Antioxidant activity of Sonoran Desert bee pollen

Blaise W. LeBlanc, Owen K. Davis, Stephen Boue, Anthony DeLucca, Thomas Deeby

Research output: Contribution to journalArticlepeer-review

126 Scopus citations


Bee pollen (pollen collected by honey bees) was collected in the high intensity ultraviolet (UV) Sonoran Desert and analyzed by the DPPH (radical 2,2-diphenyl-1-picryhydrazyl) assay and the FRAP (ferric reducing-antioxidant power) assay on six different pollen samples and in eight different water miscible solvents at 50 mg/ml. The bee pollen taxa were characterized for each pollen type by acetylization of the pollen extracts followed by microscopy and comparison with a library of samples native to the Sonoran Desert. The standards (R-(+)-6-hydroxy-2,5,7,8-tetramethylchroman-2-carboxylic acid), known as TROLOX, gallic acid and α-tocopherol (vitamin E) were analysed as standards to determine the potency of each pollen sample in the most efficient solvent. The Mimosa pollen sample displayed the highest antioxidant activity. Total polyphenolics, flavanols, flavones were determined, and the results are reported in milligrams of gallic acid, quercetin and naringenin per gram of pollen, respectively. There was good correlation between antioxidant activity and total phenolics. The order of effectiveness of the pollen samples in regard to antioxidant activity was determined and the most effective extraction solvents are discussed. Finally, solid phase micro-extraction, coupled with gas chromatography-mass spectroscopy was utilized to identify and quantify polyphenolic compounds known to have free radical scavenging activity in the pollen samples.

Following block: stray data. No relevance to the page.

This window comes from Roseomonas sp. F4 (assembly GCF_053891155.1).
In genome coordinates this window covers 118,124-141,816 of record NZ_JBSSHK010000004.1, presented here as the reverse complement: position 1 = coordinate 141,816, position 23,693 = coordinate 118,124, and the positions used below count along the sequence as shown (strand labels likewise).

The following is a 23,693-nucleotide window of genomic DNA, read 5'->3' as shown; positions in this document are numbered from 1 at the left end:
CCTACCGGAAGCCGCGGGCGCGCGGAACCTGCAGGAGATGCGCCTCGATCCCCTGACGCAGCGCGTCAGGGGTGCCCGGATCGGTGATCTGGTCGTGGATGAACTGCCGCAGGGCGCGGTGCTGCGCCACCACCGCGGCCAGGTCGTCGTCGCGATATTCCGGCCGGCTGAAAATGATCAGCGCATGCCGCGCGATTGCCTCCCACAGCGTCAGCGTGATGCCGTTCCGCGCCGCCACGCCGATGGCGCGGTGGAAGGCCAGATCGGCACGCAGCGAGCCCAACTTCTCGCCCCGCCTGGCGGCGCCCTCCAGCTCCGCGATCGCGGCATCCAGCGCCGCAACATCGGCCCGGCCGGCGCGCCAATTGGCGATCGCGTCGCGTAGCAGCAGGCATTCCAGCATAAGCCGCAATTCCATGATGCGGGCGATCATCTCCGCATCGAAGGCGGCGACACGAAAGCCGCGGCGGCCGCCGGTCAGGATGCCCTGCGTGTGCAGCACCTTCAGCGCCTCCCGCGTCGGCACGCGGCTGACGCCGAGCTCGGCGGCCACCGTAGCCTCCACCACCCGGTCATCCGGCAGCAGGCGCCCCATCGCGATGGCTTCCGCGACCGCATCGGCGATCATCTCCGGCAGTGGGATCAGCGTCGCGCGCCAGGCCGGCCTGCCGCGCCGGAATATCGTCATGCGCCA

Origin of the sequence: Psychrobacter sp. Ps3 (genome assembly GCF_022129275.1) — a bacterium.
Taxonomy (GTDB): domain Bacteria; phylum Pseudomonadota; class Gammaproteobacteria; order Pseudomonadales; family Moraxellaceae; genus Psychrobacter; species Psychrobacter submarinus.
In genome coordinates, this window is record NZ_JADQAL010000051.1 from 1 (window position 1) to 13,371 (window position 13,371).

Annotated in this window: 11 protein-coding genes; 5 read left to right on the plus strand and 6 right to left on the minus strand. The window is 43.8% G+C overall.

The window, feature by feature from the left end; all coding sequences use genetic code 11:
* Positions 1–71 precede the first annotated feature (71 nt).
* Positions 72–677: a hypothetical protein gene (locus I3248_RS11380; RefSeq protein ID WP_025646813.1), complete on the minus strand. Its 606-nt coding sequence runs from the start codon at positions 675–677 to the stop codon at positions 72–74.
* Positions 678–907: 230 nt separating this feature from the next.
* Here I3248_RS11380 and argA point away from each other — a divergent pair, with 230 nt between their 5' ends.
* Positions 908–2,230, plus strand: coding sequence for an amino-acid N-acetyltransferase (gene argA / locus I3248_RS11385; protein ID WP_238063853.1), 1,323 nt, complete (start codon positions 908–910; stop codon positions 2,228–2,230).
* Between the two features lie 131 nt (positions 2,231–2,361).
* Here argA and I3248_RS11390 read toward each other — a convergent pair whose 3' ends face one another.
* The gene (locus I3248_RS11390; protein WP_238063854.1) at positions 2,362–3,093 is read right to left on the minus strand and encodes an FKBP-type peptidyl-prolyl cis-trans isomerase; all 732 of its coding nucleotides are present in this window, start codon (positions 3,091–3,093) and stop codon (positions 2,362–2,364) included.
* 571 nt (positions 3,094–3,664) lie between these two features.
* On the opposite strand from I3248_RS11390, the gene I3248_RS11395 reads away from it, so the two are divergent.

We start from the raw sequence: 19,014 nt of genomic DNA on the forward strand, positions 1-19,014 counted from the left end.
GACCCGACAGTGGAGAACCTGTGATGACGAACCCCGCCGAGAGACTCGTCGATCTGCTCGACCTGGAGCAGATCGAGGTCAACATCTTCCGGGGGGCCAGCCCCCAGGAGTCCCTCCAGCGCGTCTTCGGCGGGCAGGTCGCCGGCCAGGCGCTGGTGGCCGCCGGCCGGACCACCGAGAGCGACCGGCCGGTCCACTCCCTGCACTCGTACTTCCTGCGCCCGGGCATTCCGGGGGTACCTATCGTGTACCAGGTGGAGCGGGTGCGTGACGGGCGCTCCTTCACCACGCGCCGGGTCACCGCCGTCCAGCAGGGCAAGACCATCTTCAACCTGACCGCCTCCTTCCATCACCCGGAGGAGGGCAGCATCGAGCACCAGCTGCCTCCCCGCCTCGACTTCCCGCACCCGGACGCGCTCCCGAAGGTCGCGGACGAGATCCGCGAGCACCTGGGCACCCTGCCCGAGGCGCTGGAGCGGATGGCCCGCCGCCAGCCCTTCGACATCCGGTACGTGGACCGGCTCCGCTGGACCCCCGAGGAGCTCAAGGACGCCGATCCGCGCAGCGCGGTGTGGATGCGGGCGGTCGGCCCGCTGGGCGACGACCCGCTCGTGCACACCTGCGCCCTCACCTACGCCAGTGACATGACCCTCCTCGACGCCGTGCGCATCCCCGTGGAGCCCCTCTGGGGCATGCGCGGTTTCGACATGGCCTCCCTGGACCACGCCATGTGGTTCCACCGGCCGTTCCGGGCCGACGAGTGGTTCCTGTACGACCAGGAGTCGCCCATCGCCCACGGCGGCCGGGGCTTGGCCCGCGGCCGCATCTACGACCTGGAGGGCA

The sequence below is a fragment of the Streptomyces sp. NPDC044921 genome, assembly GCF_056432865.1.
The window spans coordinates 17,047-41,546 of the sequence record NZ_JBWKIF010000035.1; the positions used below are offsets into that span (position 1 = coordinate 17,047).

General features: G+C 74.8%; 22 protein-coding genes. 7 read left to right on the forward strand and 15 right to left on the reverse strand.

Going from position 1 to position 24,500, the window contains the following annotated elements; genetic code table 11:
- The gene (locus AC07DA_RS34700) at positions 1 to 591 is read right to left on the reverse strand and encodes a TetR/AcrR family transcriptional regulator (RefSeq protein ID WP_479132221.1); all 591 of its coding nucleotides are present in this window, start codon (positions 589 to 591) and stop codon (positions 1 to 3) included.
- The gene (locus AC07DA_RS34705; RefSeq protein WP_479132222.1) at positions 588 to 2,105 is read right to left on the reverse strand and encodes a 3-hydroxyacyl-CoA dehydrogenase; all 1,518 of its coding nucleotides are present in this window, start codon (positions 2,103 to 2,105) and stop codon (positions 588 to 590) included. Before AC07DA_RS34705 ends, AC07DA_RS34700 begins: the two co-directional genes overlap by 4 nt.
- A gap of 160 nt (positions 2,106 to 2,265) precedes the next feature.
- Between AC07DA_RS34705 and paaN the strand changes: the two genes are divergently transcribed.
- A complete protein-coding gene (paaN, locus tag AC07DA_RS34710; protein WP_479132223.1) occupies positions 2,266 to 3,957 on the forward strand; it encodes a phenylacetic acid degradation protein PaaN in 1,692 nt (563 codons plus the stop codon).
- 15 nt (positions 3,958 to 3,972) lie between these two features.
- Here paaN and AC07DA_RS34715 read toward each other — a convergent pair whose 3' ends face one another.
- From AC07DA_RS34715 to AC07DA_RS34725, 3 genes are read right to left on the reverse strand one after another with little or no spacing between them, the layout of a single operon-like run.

Original languageEnglish (US)
Pages (from-to)1299-1305
Number of pages7
JournalFood Chemistry
Issue number4
StatePublished - Aug 15 2009


  • Antioxidant
  • Bee pollen
  • DPPH
  • FRAP
  • GC-MS
  • Phenolics
  • Radical
  • SPME
  • Solid phase micto-extraction

ASJC Scopus subject areas

  • Analytical Chemistry
  • Food Science


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